For the tech-savvy among us, the computer became a veritable playground of virtual painting. I was not actually lucky enough to own Kid Pix, but I did occasionally have the chance to observe its awesomeness with its stamping and sound effects at a friend’s house. On my own, I was relegated to playing with the gradient function on our ClarisWorks, but I spent most of my allotted computer time fuming about my lack of Kid Pix.

Paint by Numbers/Paint With Water

Paint-by-number sets were a popular and highly tedious exercise in futility. It took great resolve and concentration--attributes children do not generally possess--to get through one of these pictures. Once you get all the way up to matching all of the tiny little 14 spots to the number 14 color, several hours have elapsed. Bummer.

The Paint With Water Sets were far simpler, though they held a much greater novelty factor. Simply wet the colored part of the paper and it becomes drippy and messy and allegedly paintable. I actually had a several minutes-long discussion with my boyfriend regarding whether these mysterious sets actually existed or if I pulled the notion from the far expanses of my overactive imagination. Grueling Google searches conclude that they do in fact exist and thus I did not dream up a Muppet Babies-themed wonder featuring built in paper paint. Score one, me.

Thursday, July 1, 2010

Liquid Timers

If there was ever a piece of compelling evidence that children are incredibly easily amused by visual stimuli, liquid timers would be it. All it takes it some oily liquid and few drops of fluorescent food coloring and we as kids were rapt with attention for hours. A paperweight with limited functionality may not seem like an attractive toy for a child, but any parent who ever brought a kid into a science museum gift shop or Discovery Channel mall store realized liquid timers held a mesmerizing appeal. Standard kitchen egg timers may not have given us palpitations, but place a colorful liquid timer in front of us and we were set to stare for a solid 20 minutes.

Liquid timers came in a wide variety of shapes, sizes, and permutations, providing children with a vast spectrum of semi-scientific objects by which to be captivated. While other toys relied on highly interactive features and endless manipulable amusements, the various producers of liquid timers knew parents were far more interested in a toy that made their child sit quiet and still than one that allowed them frantic movement.

I’m not a parent, but if I had the choice of something like a pogo ball or a liquid timer, you can bet I would go for the colorful dripping paperweight. Not only is the chance of skinned knees far less likely, but your child will likely be so entranced by the dripping timer that they may unknowingly commit to vacuuming or doing the dishes.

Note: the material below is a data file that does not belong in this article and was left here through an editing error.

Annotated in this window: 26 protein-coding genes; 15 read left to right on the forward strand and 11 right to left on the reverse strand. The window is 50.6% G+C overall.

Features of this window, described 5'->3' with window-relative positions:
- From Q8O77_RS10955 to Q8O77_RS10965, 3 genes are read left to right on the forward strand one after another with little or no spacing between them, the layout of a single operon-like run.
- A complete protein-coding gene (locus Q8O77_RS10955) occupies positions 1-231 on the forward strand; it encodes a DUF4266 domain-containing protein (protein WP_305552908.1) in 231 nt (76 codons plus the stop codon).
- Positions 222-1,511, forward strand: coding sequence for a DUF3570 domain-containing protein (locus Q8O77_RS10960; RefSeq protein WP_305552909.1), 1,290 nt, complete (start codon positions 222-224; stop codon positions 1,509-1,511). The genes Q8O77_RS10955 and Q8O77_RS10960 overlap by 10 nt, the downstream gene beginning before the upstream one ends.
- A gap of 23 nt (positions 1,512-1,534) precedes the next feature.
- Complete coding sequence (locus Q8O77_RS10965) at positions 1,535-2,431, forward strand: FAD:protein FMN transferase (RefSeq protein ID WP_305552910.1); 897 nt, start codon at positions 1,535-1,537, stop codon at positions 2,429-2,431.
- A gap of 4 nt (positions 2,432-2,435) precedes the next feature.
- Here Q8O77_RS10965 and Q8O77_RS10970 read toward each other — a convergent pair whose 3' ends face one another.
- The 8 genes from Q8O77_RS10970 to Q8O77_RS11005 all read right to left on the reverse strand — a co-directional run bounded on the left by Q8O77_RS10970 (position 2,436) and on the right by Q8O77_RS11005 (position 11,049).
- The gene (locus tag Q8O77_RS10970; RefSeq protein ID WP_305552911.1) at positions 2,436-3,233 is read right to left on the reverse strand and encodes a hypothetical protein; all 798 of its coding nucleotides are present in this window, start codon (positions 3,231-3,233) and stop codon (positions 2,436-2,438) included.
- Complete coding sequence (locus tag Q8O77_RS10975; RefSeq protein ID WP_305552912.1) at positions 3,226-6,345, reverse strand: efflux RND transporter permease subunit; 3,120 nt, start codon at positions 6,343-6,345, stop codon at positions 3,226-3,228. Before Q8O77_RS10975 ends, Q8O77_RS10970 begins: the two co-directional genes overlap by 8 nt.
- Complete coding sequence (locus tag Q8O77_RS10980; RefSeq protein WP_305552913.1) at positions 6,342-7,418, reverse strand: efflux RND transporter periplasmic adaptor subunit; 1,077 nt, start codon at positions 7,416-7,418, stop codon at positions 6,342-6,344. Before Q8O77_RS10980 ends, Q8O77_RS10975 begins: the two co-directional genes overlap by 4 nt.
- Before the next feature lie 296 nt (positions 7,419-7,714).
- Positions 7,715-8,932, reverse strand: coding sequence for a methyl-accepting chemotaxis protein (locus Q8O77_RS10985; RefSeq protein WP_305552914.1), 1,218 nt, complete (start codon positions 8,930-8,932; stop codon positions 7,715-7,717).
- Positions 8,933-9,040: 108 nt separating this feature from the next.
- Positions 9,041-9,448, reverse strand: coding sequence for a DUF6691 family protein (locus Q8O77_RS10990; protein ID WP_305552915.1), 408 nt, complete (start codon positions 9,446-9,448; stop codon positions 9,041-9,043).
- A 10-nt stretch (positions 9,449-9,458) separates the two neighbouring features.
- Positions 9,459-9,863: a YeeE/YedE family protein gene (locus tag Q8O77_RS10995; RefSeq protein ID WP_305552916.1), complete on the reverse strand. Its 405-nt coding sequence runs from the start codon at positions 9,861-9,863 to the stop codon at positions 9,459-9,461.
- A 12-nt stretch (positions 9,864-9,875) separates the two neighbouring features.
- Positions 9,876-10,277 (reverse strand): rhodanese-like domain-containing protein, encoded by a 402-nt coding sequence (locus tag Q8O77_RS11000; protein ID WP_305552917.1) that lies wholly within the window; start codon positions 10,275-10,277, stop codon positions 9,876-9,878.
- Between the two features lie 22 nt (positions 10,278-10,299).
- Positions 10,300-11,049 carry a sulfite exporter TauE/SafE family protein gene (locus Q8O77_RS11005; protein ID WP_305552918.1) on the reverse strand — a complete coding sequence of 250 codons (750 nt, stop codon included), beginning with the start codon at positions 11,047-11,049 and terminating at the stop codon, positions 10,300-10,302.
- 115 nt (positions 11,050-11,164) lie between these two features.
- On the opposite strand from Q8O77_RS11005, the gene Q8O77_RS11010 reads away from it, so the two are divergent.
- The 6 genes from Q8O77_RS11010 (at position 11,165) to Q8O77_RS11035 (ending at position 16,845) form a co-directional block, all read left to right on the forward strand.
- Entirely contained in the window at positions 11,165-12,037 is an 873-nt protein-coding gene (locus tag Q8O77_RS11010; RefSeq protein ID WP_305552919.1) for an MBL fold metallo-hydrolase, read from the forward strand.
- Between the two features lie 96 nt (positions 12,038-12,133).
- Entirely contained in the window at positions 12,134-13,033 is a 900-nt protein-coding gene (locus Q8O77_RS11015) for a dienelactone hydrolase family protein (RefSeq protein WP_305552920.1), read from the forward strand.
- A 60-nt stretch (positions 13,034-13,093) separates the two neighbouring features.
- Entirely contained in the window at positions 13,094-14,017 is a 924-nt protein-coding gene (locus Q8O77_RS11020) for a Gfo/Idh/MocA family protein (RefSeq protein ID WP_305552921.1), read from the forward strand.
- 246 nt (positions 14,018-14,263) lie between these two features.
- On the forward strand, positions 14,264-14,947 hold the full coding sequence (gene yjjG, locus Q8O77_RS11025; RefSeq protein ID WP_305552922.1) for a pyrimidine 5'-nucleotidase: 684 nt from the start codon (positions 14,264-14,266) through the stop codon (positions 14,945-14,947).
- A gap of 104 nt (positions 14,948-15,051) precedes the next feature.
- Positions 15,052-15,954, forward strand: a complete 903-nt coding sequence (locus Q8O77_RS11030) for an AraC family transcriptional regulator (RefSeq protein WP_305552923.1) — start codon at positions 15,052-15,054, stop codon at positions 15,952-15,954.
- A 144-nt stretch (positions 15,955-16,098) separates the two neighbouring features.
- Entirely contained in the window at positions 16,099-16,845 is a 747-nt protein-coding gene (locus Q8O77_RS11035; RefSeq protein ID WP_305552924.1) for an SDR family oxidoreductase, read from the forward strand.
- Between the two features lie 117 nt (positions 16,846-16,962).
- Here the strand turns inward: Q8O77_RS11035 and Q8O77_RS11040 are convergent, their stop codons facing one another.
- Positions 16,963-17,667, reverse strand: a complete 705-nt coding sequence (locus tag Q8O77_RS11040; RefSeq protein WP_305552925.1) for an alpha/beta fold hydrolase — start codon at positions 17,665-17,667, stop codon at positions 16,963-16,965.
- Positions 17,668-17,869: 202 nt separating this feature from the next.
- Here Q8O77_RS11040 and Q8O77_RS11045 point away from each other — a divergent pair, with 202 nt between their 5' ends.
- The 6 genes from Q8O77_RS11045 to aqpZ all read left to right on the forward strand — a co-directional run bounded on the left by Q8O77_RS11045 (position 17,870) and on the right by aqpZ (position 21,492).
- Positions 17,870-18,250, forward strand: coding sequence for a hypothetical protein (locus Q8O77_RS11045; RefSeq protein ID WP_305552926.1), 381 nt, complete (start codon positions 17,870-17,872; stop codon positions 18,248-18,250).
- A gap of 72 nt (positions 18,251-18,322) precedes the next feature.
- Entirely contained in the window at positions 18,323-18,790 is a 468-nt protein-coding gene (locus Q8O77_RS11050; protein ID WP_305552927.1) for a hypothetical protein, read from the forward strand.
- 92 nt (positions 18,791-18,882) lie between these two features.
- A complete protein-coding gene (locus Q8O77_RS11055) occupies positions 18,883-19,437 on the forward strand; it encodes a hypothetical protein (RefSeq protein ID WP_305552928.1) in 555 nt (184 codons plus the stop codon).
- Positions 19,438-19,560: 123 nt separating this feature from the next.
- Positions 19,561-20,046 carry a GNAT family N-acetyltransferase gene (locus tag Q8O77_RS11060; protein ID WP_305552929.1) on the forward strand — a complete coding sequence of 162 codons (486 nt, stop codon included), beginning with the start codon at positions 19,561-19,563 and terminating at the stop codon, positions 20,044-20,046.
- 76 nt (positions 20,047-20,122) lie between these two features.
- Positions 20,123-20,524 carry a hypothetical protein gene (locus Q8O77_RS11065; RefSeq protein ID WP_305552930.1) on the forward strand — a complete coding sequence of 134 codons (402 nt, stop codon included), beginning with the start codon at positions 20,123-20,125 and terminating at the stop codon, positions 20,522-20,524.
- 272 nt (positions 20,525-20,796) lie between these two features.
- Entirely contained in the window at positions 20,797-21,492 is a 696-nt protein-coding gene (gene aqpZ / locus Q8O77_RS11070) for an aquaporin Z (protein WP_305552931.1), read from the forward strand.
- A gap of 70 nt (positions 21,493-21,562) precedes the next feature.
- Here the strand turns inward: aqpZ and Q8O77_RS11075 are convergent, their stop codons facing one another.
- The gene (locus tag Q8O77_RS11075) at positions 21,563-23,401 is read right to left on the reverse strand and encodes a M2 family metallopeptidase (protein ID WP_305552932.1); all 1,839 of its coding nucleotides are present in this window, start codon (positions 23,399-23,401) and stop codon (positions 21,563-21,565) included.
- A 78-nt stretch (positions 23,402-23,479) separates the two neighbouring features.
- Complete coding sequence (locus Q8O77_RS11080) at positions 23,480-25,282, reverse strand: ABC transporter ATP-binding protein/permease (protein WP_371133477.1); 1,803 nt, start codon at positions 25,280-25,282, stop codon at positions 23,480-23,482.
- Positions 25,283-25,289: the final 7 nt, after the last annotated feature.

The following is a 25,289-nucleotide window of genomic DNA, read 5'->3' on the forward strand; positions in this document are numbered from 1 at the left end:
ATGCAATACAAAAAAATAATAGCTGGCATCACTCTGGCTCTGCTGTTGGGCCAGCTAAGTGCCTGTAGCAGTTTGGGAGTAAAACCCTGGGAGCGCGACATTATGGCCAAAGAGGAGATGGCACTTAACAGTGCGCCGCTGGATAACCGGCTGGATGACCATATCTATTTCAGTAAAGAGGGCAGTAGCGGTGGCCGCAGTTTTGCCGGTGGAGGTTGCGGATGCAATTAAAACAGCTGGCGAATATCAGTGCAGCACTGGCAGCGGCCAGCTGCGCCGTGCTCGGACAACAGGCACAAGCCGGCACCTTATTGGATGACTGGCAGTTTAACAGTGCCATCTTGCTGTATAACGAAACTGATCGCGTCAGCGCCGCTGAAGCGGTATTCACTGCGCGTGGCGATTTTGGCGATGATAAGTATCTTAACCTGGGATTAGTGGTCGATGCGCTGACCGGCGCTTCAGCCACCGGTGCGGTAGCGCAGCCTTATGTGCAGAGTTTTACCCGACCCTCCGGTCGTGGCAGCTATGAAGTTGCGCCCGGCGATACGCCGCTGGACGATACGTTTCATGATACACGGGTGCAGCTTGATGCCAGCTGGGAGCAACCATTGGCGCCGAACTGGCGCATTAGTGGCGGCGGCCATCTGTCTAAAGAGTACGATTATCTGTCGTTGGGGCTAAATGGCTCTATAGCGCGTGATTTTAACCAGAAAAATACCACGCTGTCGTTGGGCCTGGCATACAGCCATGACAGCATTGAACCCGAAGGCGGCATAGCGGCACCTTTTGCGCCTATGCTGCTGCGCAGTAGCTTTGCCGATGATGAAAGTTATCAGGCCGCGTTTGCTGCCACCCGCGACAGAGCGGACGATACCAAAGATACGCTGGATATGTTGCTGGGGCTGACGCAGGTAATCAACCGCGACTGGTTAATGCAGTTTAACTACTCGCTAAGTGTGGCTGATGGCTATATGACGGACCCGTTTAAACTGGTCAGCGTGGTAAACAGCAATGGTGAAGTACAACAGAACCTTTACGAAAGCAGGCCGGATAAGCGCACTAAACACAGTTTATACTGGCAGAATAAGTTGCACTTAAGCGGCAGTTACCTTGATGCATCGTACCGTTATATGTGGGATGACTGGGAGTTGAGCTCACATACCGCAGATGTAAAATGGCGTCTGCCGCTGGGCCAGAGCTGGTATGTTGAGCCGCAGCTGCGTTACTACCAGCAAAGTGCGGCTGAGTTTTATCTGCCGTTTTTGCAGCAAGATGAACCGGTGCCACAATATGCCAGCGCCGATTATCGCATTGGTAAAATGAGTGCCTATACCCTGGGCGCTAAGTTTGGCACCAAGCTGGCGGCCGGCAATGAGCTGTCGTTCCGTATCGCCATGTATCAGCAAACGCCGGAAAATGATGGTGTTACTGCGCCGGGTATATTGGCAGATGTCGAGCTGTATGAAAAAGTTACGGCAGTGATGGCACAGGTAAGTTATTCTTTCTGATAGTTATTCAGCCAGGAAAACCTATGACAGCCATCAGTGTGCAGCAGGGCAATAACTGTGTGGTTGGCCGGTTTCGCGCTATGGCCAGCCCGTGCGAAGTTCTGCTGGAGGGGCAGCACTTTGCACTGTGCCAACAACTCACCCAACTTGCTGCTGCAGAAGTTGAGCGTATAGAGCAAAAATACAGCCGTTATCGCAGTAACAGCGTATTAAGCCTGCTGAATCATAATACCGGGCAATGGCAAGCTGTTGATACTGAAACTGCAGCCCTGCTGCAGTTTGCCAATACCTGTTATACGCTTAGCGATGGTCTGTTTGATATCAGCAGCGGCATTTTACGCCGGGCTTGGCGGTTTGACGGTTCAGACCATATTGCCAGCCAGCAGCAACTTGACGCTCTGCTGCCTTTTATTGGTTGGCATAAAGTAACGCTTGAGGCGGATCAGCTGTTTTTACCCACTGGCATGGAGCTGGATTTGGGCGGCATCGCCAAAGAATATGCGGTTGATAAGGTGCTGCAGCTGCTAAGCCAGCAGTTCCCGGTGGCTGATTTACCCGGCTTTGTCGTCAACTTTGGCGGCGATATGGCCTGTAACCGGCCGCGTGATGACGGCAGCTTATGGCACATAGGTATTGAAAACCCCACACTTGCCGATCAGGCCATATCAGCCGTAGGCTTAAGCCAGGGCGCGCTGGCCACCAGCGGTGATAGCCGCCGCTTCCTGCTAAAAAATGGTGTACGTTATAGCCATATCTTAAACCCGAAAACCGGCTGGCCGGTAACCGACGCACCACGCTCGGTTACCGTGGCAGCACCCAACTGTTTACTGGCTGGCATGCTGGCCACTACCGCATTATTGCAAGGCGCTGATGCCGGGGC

The fact that these desktop toys were sold primarily in science-themed stores is fairly laughable; sure, there’s some science behind the dripping mechanism, but it’s unlikely a child ever actually learned anything from one of these timers. They rarely came with a detailed “How It’s Made!” guide, leaving kids to speculate on the vaguely scientific and educational nature of the equivalent of a colorful leaky faucet. It may have been on the shelf at the Discovery Channel store, but there was relatively few discoveries to be made. You turned it, it dripped, the end.

The fancier models may have incorporated some mysterious chamber changing and reverse direction technology, but it never made any effort to educate us on why or how. Granted, liquid timers were marginally more educational than the usual crap that occupied our playtime, a fact that was probably more than enough to appease the parents shelling out for these useless space occupiers.

A brief research investigation (read: Google search) of liquid timers was by far the most educational interaction I’ve had with them so far. A potentially credible site taught me that the timers are filled with liquids of varying densities that have an oil-and-water type relationship: one liquid passes through the other by means of chemically variant and non-combinable properties. That sounds accurate, right? I tried to science it up a bit with my limited relevant vocabulary, but the basic principle seems like a valid explanation. Thanks, Google.

That same Google search, however, yielded another interesting tidbit of information: manufacturers of liquid timers do NOT (capitalized, underlined, bolded, and italicized: these sites mean business) recommend these items for children. Apparently some curious children saw fit to try to break open their hypnotically soothing toys for a taste of the undoubtedly delicious colored liquid inside. Kid deductive reasoning concludes that if it looks like grape juice and drips like grape juice, it’s probably grape juice--a foolproof formula.

Despite its potential toxicity, it’s obvious why our parents gave into our demands for liquid timer ownership: these overpriced paperweights were a much-welcome distraction. Admittedly they didn’t do anything, but in an age before kids were incessantly preoccupied with technology that wasn’t necessarily such a bad thing. We could only hope to recapture the whimsy and effortless amusement of our younger years. While now it takes at least four forms of technological entertainment to hold our attention for any period of time, it could do us all some good to spend some time gazing aimlessly into the liquid timer-filled abyss. If you don’t have an abyss on hand, your desk is probably also a suitable alternative--just make sure you’re gazing aimlessly for the full liquid timer effect.